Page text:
Pentecost, Politics, & the Munus Triplex


Yesterday I launched the barrage of Tweets through which you just scrolled with varying degrees of (dis)interest. I hold something of a dialectical position on the value of theologizing on Twitter wherein I view it as at once helpful and completely unhelpful. It is helpful insofar as it generates interest in the topic at hand but unhelpful in that this is as far as it can actually go. That is, anything worth saying can be condensed into a tweetable proposition but one should never confuse the proposition with its explanation or explication. Tweets are samples, tidbits, bites. They aren’t full servings, let alone complete meals. At best, they are pleasant aromas from the kitchen that draw hungry souls to the dining room. That you are here though says more about your appetite and the table fare than it does my culinary expertise. Pentecost is delectable on its own terms and that is just how I want to serve it—pleasantly arranged but raw and unencumbered by too many condiments. Think sushi.

Pentecost was that extraordinary event in redemptive history which launched the ordinary mission and ministry of the Church. It provides both the foundation and fuel for all of the subsequent activities of the Kingdom of God on earth. Pentecost was a participatory event—like the incarnation, cross, resurrection, and ascension—in which the One, Holy, Apostolic, and Catholic Church lives, moves, and has her being. It was a once-and-for-all occurrence which transforms every successive moment from that morning in Jerusalem to the final advent of the New Jerusalem. That meeting in the Upper Room marked out the Church’s identity, authority, and destiny. In this sense, all who name the name of Christ are at once “Pentecostal and Catholic.”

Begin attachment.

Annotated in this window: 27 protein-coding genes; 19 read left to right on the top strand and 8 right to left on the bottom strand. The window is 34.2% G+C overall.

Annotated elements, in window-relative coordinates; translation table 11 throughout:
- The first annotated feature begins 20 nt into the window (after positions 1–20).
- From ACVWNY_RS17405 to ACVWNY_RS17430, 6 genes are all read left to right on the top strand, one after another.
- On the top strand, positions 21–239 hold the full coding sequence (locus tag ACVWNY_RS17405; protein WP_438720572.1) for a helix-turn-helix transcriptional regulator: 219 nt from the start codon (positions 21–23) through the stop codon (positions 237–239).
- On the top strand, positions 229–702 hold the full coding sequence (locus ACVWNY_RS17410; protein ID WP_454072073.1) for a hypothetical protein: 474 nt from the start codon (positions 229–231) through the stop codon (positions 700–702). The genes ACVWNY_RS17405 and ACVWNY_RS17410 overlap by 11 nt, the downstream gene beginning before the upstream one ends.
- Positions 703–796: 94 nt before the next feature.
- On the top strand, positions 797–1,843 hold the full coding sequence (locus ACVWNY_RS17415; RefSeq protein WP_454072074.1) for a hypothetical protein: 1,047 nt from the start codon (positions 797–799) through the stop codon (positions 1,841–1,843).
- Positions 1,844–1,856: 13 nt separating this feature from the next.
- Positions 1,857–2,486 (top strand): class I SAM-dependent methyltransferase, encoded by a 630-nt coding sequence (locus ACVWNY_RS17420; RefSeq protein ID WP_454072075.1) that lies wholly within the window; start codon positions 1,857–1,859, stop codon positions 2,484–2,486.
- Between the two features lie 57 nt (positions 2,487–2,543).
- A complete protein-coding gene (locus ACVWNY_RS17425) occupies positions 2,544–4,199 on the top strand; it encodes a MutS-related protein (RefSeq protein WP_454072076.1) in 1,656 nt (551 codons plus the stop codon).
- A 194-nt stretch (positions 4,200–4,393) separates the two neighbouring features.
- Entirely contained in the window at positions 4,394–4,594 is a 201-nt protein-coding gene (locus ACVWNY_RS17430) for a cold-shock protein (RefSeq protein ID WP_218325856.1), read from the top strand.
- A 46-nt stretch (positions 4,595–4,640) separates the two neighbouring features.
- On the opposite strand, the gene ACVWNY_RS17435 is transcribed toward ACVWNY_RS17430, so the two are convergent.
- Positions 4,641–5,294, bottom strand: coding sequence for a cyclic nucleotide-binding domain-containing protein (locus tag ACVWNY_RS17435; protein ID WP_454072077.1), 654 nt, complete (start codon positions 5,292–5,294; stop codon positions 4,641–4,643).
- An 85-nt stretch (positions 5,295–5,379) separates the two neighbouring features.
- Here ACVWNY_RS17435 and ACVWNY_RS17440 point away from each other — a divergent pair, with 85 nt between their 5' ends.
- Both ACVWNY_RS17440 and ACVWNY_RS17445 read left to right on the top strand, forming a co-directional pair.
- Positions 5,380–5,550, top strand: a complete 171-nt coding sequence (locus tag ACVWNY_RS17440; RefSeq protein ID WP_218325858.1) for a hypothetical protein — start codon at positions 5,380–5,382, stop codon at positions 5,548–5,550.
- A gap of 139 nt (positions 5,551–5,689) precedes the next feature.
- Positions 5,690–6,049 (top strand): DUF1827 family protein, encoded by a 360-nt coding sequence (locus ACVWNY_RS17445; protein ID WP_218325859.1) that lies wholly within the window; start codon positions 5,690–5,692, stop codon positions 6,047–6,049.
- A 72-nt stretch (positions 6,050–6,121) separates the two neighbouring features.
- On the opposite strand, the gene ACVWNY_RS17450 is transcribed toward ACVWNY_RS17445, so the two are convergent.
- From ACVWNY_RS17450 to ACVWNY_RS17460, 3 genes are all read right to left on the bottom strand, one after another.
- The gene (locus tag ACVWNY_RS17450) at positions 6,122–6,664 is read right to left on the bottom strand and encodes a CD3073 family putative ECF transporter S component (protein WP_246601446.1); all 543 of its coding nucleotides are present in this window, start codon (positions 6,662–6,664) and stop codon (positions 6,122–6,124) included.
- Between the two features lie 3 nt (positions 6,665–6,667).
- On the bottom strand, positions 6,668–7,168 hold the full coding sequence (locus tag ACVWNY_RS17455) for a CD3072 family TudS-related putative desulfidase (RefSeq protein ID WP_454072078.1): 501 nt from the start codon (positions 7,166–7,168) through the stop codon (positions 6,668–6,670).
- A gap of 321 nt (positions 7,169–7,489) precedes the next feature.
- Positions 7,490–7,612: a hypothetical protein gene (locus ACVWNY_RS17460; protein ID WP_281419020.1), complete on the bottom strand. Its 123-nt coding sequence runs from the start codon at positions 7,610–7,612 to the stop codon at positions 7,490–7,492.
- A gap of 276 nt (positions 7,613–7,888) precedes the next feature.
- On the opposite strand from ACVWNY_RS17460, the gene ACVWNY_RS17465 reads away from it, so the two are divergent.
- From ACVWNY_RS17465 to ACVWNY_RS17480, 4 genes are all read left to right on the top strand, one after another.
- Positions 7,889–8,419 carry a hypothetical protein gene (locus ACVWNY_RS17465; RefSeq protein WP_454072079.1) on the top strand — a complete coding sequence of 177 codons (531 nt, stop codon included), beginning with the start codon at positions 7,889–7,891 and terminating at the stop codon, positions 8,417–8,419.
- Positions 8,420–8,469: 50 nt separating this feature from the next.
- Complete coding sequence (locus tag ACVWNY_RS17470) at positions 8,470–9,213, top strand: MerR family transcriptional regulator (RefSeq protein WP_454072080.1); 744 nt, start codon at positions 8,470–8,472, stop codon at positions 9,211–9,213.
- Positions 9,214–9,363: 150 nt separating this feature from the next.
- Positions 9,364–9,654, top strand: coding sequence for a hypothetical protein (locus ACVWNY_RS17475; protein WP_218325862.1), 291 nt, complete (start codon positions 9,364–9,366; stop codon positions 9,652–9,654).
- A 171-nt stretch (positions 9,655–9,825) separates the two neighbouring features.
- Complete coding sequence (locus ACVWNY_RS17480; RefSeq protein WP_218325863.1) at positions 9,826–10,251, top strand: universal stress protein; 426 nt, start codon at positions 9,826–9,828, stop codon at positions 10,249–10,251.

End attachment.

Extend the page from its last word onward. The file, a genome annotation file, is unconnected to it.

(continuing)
Very briefly, I would like to outline the theopolitical implications of Pentecost with reference to the Munus Triplex. Such an understanding seeks to safeguard the Kingdom from the temptations of bare abstraction, crass individualism, frigid formalism, and hyper fanaticism. Undergirding my argument is the insistence that Augustine was correct in his concept of Totus Christus. That is, that which is true of Christ is in some sense true of the Church; that which pertains to the Head in some sense also pertains to the Body which is both mystically and organically joined to the person of Christ. In short, the Church is in some sense a continuation of the incarnation—the Body of Christ on earth.

While the three-fold office of Christ as Prophet, Priest, and King was accepted by the Fathers, it has generally been understood as having been most fully expounded in antiquity by Calvin. For him, the entirety of Christ’s work was bound up somehow in the ministration of the triple office working together in concert. The New Testament writers, in a fashion which would later prompt Augustine to make his assertion concerning the continuity between Christ and his people, take up the three-fold rubric and apply it in a way so as to give coherence to the ongoing mission of the Kingdom of God. At the risk of oversimplifying matters, Christ’s priestly, prophetic, and kingly life and ministry are bequeathed to the Church and are dramatically enacted in full force on the day of Pentecost.

Such parallels and motifs are woven throughout the historical narratives of the New Testament. Consider the obvious parallels between the fiery event at Sinai and the fiery endowment at Pentecost. In each case a prophetic leader ascends into the presence of God through a cloud in order to receive a gift from the hand of God which forms a covenant community on earth. At Sinai the Law was given to and through Moses, at Pentecost the Spirit is given by Christ. 3,000 souls approached Sinai having not heeded the heavenly warning and the whole lot of them were slain for their insolence. Whereas at Pentecost, 3,000 souls were “cut to the heart” after hearing the Spirit’s welcoming voice and were swept into the Kingdom of Life. Sinai was the place at which Israel was constituted a kingdom of priests and a holy nation set apart for divine service. This is also the apostolic description of the Pentecostal event. On the day of Pentecost, and for the second time in the history of his people, God is visiting his people on his holy mountain and mediating a new vocation for them. The Church thus becomes both a priestly and prophetic institution, proclaiming and administering salvation by the word and sacrament.